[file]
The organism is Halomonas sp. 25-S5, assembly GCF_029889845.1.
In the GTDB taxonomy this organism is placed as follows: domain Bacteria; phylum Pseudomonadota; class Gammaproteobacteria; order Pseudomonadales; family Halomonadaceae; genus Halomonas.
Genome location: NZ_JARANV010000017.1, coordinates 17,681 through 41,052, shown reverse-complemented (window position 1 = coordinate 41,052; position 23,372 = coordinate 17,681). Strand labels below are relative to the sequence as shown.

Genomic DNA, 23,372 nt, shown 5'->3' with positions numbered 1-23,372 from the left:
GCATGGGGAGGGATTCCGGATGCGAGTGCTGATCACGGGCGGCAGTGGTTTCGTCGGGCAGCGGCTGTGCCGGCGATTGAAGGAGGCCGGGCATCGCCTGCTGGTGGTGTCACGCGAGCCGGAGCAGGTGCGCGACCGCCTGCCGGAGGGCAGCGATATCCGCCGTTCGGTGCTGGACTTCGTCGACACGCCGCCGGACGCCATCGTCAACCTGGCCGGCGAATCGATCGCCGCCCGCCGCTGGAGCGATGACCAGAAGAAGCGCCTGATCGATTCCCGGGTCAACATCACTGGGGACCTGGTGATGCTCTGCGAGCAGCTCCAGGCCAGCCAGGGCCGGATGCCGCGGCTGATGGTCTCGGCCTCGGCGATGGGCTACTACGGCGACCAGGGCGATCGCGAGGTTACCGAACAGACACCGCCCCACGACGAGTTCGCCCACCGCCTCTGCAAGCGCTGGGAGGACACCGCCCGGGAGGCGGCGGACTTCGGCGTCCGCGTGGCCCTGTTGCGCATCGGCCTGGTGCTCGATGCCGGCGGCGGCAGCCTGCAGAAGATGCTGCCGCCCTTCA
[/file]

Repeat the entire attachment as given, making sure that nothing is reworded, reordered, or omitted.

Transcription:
The organism is Halomonas sp. 25-S5, assembly GCF_029889845.1.
In the GTDB taxonomy this organism is placed as follows: domain Bacteria; phylum Pseudomonadota; class Gammaproteobacteria; order Pseudomonadales; family Halomonadaceae; genus Halomonas.
Genome location: NZ_JARANV010000017.1, coordinates 17,681 through 41,052, shown reverse-complemented (window position 1 = coordinate 41,052; position 23,372 = coordinate 17,681). Strand labels below are relative to the sequence as shown.

Genomic DNA, 23,372 nt, shown 5'->3' with positions numbered 1-23,372 from the left:
GCATGGGGAGGGATTCCGGATGCGAGTGCTGATCACGGGCGGCAGTGGTTTCGTCGGGCAGCGGCTGTGCCGGCGATTGAAGGAGGCCGGGCATCGCCTGCTGGTGGTGTCACGCGAGCCGGAGCAGGTGCGCGACCGCCTGCCGGAGGGCAGCGATATCCGCCGTTCGGTGCTGGACTTCGTCGACACGCCGCCGGACGCCATCGTCAACCTGGCCGGCGAATCGATCGCCGCCCGCCGCTGGAGCGATGACCAGAAGAAGCGCCTGATCGATTCCCGGGTCAACATCACTGGGGACCTGGTGATGCTCTGCGAGCAGCTCCAGGCCAGCCAGGGCCGGATGCCGCGGCTGATGGTCTCGGCCTCGGCGATGGGCTACTACGGCGACCAGGGCGATCGCGAGGTTACCGAACAGACACCGCCCCACGACGAGTTCGCCCACCGCCTCTGCAAGCGCTGGGAGGACACCGCCCGGGAGGCGGCGGACTTCGGCGTCCGCGTGGCCCTGTTGCGCATCGGCCTGGTGCTCGATGCCGGCGGCGGCAGCCTGCAGAAGATGCTGCCGCCCTTCA